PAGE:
Critics’ Picks

Rashaad Newsome, It Do Take Nerve 2, 2019, collage, automotive paint, mahogany and resin frame, 68 5/8 x 68 5/8 x 4".

Rashaad Newsome, It Do Take Nerve 2, 2019, collage, automotive paint, mahogany and resin frame, 68 5/8 x 68 5/8 x 4".

San Francisco

Rashaad Newsome

Fort Mason Center for Arts & Culture
2 Marina Boulevard SFAI Main Gallery, Pier 2
January 10–February 23, 2020

A brocade covers the gallery floor and walls in Rashaad Newsome’s exhibition “To Be Real.” Its design is a collage of bejeweled flowers, gold chains, and mouths, all with lips parted and teeth bared to show off equally bejeweled grills. Images of fragmented black bodies thread through the exhibition. At its center is Ansista (all works cited, 2019), a hybrid being, caught mid-vogue dip, formed from a nonbinary torso, a Chokwe Pho mask, the legs of a sex doll, acrylic nails, and Swarovski crystals. Being, a genderless chatbot with Ansista’s face, awaits visitors in a nearby theater. Although Being was taught to speak through the writings of bell hooks, Michel Foucault, and others, the chatbot is despondent. Visitors’ pleasantries (“Hello, Being” and “How are you, Being?”) are often met with forlorn shrugs.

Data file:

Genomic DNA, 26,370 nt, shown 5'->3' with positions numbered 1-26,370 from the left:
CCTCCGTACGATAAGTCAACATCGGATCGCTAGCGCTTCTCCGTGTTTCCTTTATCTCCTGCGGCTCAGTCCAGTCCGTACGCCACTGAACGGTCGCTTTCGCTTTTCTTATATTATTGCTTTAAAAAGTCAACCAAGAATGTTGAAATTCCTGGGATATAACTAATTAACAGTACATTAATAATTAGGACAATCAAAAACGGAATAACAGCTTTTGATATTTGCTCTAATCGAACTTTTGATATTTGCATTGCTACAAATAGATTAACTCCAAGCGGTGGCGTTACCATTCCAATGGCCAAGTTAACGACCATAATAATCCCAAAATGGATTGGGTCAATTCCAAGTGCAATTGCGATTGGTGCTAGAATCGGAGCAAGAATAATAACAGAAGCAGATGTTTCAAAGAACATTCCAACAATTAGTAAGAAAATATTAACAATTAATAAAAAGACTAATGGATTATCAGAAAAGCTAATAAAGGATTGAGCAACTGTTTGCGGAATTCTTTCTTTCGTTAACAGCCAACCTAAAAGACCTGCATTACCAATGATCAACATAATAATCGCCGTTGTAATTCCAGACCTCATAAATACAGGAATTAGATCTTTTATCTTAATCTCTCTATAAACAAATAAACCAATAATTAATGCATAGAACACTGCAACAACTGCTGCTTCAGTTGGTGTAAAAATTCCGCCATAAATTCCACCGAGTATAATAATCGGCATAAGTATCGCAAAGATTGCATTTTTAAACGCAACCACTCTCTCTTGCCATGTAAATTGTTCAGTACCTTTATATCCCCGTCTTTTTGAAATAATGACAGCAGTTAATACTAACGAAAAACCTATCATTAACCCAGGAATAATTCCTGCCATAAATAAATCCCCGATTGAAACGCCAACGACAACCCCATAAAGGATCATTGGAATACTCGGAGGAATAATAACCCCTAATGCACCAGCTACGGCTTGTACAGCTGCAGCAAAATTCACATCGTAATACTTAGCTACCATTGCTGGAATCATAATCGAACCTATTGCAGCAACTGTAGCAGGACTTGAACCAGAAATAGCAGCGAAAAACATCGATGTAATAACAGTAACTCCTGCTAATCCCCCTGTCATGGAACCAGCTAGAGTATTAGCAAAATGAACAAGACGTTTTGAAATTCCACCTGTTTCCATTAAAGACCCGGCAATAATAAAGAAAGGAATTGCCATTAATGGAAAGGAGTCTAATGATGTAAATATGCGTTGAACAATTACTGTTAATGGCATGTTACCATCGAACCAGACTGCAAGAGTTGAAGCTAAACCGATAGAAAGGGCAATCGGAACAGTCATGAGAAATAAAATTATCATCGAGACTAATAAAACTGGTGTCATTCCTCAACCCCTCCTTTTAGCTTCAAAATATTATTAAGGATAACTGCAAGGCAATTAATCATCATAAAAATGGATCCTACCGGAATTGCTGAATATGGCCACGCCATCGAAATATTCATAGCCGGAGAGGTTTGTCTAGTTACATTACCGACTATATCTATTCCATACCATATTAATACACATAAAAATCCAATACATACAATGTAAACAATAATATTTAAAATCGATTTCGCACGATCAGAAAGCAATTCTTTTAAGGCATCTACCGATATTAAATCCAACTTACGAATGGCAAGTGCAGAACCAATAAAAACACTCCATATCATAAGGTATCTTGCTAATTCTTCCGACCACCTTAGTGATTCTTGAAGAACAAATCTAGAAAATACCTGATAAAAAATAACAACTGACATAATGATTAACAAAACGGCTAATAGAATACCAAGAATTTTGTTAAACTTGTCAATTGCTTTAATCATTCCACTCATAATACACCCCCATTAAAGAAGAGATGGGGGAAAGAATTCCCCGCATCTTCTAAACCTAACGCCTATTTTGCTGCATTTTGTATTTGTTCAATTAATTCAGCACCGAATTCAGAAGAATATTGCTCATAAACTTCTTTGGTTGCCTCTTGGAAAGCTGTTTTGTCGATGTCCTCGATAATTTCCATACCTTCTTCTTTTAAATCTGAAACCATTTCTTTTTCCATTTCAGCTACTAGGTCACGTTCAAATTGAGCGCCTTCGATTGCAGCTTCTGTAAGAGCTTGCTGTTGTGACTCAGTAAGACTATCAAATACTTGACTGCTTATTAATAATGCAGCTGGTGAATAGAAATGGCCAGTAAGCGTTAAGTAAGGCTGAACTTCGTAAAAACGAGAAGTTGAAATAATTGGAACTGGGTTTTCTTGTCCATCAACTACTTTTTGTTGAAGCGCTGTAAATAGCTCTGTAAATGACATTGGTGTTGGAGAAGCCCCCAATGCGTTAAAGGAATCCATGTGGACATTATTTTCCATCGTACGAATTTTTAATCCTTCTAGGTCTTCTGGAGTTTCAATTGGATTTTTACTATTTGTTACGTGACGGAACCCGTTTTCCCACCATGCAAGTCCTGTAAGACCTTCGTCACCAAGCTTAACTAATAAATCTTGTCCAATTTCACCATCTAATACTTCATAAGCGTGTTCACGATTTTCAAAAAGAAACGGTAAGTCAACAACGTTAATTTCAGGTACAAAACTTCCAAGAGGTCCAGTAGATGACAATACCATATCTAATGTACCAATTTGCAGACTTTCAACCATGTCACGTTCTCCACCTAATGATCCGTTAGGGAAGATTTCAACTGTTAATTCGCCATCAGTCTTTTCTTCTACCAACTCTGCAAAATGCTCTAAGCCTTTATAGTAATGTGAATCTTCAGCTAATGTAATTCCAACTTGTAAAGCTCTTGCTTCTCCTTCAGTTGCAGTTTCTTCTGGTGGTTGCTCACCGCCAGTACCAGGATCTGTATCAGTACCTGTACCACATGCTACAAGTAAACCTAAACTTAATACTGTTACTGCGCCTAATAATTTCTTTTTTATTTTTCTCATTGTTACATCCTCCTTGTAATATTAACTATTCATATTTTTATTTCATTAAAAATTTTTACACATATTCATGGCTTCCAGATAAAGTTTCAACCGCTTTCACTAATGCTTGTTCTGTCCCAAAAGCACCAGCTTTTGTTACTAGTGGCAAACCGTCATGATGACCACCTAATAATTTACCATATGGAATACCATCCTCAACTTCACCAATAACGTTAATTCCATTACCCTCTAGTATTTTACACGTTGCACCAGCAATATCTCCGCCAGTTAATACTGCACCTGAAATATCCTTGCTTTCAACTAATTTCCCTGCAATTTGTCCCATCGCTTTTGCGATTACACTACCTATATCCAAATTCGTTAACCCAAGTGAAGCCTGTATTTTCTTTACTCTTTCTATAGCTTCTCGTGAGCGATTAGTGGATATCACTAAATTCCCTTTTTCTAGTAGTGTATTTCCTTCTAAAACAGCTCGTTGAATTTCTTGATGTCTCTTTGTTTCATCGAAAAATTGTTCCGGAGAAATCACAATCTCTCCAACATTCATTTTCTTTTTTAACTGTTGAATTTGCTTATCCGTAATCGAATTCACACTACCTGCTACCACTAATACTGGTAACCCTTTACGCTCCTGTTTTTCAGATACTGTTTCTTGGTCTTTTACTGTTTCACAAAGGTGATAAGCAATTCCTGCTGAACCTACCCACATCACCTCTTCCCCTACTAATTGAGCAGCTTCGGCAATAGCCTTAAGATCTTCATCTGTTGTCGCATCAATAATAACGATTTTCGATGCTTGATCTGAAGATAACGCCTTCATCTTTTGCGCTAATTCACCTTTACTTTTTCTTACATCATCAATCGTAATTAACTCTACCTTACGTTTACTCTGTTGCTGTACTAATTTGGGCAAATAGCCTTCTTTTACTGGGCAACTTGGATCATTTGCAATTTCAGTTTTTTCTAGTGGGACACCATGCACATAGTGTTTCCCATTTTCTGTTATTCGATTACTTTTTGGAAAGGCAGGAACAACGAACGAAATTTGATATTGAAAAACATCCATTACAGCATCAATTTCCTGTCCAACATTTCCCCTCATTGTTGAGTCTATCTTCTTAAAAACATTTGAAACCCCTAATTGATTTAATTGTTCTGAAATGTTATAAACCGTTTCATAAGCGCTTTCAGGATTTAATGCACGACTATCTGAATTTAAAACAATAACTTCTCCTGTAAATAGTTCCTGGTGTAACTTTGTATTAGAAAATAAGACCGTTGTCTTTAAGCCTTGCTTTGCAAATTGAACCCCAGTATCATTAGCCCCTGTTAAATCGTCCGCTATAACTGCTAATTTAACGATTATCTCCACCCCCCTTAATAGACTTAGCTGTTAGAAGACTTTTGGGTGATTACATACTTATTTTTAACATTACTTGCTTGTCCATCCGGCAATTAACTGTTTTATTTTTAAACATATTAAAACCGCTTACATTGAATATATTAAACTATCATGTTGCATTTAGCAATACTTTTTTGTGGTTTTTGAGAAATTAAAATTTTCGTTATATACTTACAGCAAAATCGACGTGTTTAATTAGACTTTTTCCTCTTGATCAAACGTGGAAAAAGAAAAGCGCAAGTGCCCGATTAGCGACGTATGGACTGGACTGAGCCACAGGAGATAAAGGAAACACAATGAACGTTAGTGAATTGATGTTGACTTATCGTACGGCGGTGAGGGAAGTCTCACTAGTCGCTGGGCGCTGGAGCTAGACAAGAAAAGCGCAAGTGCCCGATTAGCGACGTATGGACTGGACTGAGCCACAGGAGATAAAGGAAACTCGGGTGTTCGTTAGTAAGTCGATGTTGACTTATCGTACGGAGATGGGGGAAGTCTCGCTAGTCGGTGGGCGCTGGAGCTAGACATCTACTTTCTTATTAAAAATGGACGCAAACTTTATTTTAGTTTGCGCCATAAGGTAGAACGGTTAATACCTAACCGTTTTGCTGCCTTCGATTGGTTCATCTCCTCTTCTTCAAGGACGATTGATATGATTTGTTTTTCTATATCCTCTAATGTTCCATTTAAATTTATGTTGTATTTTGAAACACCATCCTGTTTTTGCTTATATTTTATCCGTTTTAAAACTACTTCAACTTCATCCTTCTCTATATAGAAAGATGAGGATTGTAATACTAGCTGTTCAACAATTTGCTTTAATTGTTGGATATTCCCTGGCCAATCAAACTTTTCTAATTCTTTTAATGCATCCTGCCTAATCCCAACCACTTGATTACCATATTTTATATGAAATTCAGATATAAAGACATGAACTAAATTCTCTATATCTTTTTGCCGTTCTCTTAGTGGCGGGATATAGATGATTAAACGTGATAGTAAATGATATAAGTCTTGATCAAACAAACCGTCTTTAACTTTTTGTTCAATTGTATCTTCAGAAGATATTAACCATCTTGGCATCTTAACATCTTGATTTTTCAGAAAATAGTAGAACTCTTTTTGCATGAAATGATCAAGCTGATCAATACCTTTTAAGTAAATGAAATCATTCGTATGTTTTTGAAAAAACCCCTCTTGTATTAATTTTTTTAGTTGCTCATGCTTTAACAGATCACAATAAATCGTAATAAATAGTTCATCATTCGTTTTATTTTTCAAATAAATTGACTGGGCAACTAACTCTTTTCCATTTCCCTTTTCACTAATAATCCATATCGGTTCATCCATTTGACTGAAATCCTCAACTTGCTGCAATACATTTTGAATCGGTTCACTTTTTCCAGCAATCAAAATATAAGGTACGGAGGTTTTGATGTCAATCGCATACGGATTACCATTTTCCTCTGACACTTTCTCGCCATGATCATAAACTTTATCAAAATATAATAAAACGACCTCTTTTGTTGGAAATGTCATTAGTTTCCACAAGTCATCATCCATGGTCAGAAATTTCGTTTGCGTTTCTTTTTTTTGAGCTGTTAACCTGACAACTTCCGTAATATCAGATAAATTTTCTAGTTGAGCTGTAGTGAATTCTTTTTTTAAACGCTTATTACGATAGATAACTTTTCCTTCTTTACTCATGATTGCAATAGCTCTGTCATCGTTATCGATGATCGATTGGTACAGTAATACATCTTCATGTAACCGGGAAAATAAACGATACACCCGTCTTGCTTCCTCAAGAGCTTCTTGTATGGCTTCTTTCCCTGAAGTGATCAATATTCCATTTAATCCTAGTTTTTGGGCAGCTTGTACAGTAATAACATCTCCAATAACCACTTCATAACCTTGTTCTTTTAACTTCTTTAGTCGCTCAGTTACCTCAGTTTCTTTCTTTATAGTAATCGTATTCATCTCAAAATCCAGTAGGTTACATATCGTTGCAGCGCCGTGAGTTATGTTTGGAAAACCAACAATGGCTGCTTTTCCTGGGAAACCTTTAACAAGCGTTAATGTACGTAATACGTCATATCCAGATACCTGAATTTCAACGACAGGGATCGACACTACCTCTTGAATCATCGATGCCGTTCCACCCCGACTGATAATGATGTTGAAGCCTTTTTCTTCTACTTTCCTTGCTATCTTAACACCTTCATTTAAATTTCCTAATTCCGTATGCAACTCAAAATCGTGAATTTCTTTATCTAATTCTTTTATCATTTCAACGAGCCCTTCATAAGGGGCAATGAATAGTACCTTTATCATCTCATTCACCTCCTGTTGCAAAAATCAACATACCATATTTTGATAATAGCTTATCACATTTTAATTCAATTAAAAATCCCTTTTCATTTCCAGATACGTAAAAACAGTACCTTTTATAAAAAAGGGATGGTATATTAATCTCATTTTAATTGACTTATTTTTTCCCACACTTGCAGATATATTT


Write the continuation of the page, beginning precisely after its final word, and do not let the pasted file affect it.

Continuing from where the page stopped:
A key to Newsome’s strategy of assemblage might be located in another philosopher’s text, Franz Fanon’s Black Skin, White Masks, which describes disalienation, a process that enables black people to overcome their objectification under the white gaze by unlearning narratives of colonization: “Sealed into that crushing objecthood . . . I burst apart. Now the fragments have been put together again by another self.” Newsome explores the reconstruction of disassembled identities in self-possessed and joyous collages, particularly It Do Take Nerve 2, which portrays two black figures, woven together from photographs, caught between embrace and collision. The picture’s background is painted silver, and camouflaged black chains (made of resin) snake around the work’s custom frame, suggesting both decoration and bondage. Yet the black bodies seem too vibrant, too in motion, to be contained; they pop out from their reflective backdrop, becoming almost holographic.